Persuasive Design Techniques and App Design Recommendations to Improve Health Workforce Capability in Rural Health Professionals: What Do Users Want and How Does an App Help?

Publication Name

JMIR Human Factors


Background: Health professionals' perceptions of persuasive design techniques for use in technological solutions to improve health workforce capability have not been previously explored. Objective: This study aims to explore rural health professionals' perceptions of health workforce capability and persuasive design techniques; and translate these into recommendations for designing a health workforce capability app to increase their impact and usefulness. Methods: Qualitative interviews with 13 rural health professionals were conducted. Subsequently, 32 persuasive techniques were used as a framework to deductively analyze the data. Persuasive design technique domains were Primary Task Support, Dialog Support, System Credibility Support, Social Support, and Cialdini's Principles of Persuasion. Results: Persuasive design techniques can be applied across the factors that influence health workforce capability including health and personal qualities; competencies and skills; values, attitudes, and motivation; and factors that operate outside of work and at the team, organizational, and labor market levels. The majority of the 32 persuasive design techniques were reflected in the data from the interviews and led to recommendations as to how these could be translated into practice, with the exception of scarcity. Many suggestions and persuasive design techniques link back to the need for tailored and localized solutions such as the need for country-specific-based evidence, the wish for localized communities of practice, learning from other rural health professionals, and referral pathways to other clinicians. Participants identified how persuasive design techniques can optimize the user experience to help meet rural health professionals needs for more efficient systems to improve patient access to care, quality care, and to enable working in interprofessional team-based care. Social inclusion plays a vital role for health professionals, indicating the importance of the Social Support domain of persuasive techniques. Overall, health professionals were open to self-monitoring of their work performance and some professionals used wearables to monitor their health. Conclusions: Rural health professionals' perceptions of health workforce capability informed which persuasive design techniques can be used to optimize the user experience of an app. These were translated into recommendations for designing a health workforce capability app to increase likelihood of adoption. This study has also contributed to the further validation of the Persuasive Systems Design model through empirically aligning elements of the model to increase persuasive system content and functionality with real-world applied data, in this case the health workforce capability of rural health professionals. Our findings confirm that these techniques can be used to develop a future prototype of an app that may assist health professionals in improving or maintaining their health workforce capability which in turn may increase recruitment and retention in rural areas. Health professionals need to be central during the design phase. Interventions are needed to provide a supportive environment to rural and remote health professionals to increase their rural health workforce capability.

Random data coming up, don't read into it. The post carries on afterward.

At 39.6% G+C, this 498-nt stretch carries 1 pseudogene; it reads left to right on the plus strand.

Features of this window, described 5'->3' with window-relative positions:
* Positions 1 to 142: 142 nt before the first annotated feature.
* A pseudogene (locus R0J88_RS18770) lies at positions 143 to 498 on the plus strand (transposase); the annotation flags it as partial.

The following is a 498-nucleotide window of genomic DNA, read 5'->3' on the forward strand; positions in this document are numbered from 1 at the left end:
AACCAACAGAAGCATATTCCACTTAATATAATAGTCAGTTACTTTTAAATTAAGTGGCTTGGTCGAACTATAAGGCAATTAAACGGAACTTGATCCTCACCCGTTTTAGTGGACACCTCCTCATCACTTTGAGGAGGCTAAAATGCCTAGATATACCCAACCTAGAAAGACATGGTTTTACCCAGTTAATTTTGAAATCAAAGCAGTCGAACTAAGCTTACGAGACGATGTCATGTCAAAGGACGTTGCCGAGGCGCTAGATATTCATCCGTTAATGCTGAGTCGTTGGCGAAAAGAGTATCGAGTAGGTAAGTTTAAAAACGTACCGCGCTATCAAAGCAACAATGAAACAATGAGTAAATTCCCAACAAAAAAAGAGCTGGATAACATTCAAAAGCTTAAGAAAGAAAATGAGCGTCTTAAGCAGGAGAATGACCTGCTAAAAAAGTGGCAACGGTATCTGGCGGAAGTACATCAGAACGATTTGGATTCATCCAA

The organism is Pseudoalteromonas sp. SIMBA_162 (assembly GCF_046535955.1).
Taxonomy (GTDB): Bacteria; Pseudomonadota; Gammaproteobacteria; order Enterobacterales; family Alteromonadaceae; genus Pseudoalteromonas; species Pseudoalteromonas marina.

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Funding Sponsor

nib Foundation



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